She's won local competitions as a pianist and songwriter. She's sold a Monet knockoff to a restaurant, done sketches, is taking a ceramics class, and had a couple of cartoons published in Splash, the U.S. Swimming bimonthly magazine. She was a 4.0 student at La Canada Junior High School, located near the famous Rose Bowl football stadium in a Los Angeles suburb. But, most of all, the lanky 5-foot-9 (172-cm) Carly Geehr is a phenomenal swimmer who last year smashed U.S. age-group records in the 11-12 girls division an incredible nine times.
"She's got a lot going for her," says Gary Anderson, the former Canadian backstroke/IM standout who is the Rose Bowl head coach. "She's big for her age, very intelligent, and strong-willed. She's very focussed on what she wants in swimming and an excellent racer. If you're looking for an athlete that has a good heart and loves to race, she's the prototype. She doesn't like to lose close competitions."
Geehr began her career as a competitive swimmer when she was eight years old. At a neighborhood barbeque, she raced a boy in the pool, lost, and was insulted. She immediately asked her mother to take her to the Rose Bowl club. A few weeks after joining that team, she beat the boy and a budding career was underway. Breaking down her record swims, Geehr lowered the national age group (NAG) record in the 100 m breaststroke four times, the 50 m breaststroke and the 200 yard individual medley twice each, and the 200 m individual medley once in 1997. Racing not just the clock but the calendar, she cracked the 200 m IM mark at last year's U.S. Open one day before she turned 13. She was fully tapered for six of her records.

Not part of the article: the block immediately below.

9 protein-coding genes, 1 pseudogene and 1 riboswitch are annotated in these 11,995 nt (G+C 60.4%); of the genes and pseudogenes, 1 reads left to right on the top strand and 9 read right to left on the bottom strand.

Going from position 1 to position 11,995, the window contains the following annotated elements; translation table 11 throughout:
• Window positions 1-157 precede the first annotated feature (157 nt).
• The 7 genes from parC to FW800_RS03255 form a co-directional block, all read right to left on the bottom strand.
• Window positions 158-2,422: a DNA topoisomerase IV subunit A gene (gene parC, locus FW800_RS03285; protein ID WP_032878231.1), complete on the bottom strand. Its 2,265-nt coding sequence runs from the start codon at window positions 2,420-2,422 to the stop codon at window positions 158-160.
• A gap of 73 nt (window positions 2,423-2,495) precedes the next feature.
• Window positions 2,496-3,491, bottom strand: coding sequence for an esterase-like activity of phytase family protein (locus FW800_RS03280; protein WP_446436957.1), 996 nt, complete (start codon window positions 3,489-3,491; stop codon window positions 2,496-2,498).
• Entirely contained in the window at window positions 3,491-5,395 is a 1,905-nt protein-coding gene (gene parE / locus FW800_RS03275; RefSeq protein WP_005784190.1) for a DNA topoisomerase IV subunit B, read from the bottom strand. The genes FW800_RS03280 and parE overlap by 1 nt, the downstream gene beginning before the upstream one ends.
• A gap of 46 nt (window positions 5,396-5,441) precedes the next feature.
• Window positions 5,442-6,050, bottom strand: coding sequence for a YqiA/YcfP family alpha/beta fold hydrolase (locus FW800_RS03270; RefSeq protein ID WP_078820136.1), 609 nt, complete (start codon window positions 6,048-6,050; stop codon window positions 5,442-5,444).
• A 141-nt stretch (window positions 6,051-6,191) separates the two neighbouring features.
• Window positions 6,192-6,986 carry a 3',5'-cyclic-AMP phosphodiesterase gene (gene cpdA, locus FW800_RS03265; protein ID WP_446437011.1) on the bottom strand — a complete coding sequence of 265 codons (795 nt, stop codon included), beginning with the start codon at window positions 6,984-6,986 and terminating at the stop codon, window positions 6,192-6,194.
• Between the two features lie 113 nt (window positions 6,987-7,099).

There hasn't been an American that prolific in setting age group records since the legendary Chas Morton in the early 1980s. Morton, the Nashville swimmer who later competed at Stanford University, set 31 marks during his age group career, including 14 in the 11-12 division. The Geehr record Anderson remembers most was her first in the IM. After setting a 200 yard IM standard at the Southern California "Q" meet a year ago in January, the youngster came over to her coach and exclaimed, "Now, people know I'm not just a breaststroker." Geehr set her first age group mark (she has a total of 10 in her career) the preceding season with a 33.80 in the 50 m breast in the 1996 Western Zone championships. For Carly, the record that stands out was in the 100 m breast final at last year's summer nationals. She lowered her own mark by nearly two-and-a-half seconds to 1:09.87 to finish fourth and become the youngest swimmer ever to make the U.S. team for the Pan Pacific championships. "I never thought that was possible," she says. "I remember it (the race) didn't hurt at all. The best swims you have, they hurt, but you don't notice it. You go numb. You can't really feel it." At the Pan Pacs in Japan, Geehr didn't swim well and failed to make finals or consols with a 1:11.96 in the prelims. But that didn't spoil her trip. "I was a giant sponge there," she says. "I was trying to pick up everything I could. I met all sorts of different people. I was just there to gain experience. I learned how to deal with disappointment and that you can't do your best performance all the time. I try not to get emotional about it.
"The more you concentrate on the bad, the less you'll focus on the good. Your positive attitude will be gone. The mind controls everything. It can be used to your advantage or much to your disadvantage. I'm learning about that. It's helping me, especially in training."
|Carly Geehr, USA|
|BIRTHDATE||December 5, 1985|
|HEIGHT||5 ft. 9 in. / 172 cm|
|WEIGHT||130 lbs / 59 kg|
|NAG Record Progression|
|1996||age 11||50 m breast, winter nationals, 33.71|
|1997||age 12||50 m breast, winter nationals, 33.71|
|50 m breast, summer nationals, 33.38|
|100 m breast, winter nationals, 1:12.52p, 1:12.34|
|100 m breast, summer nationals, 1:10.38p, 1:09.87|
|200 m IM, U.S. Open, Dec., 2:20.41|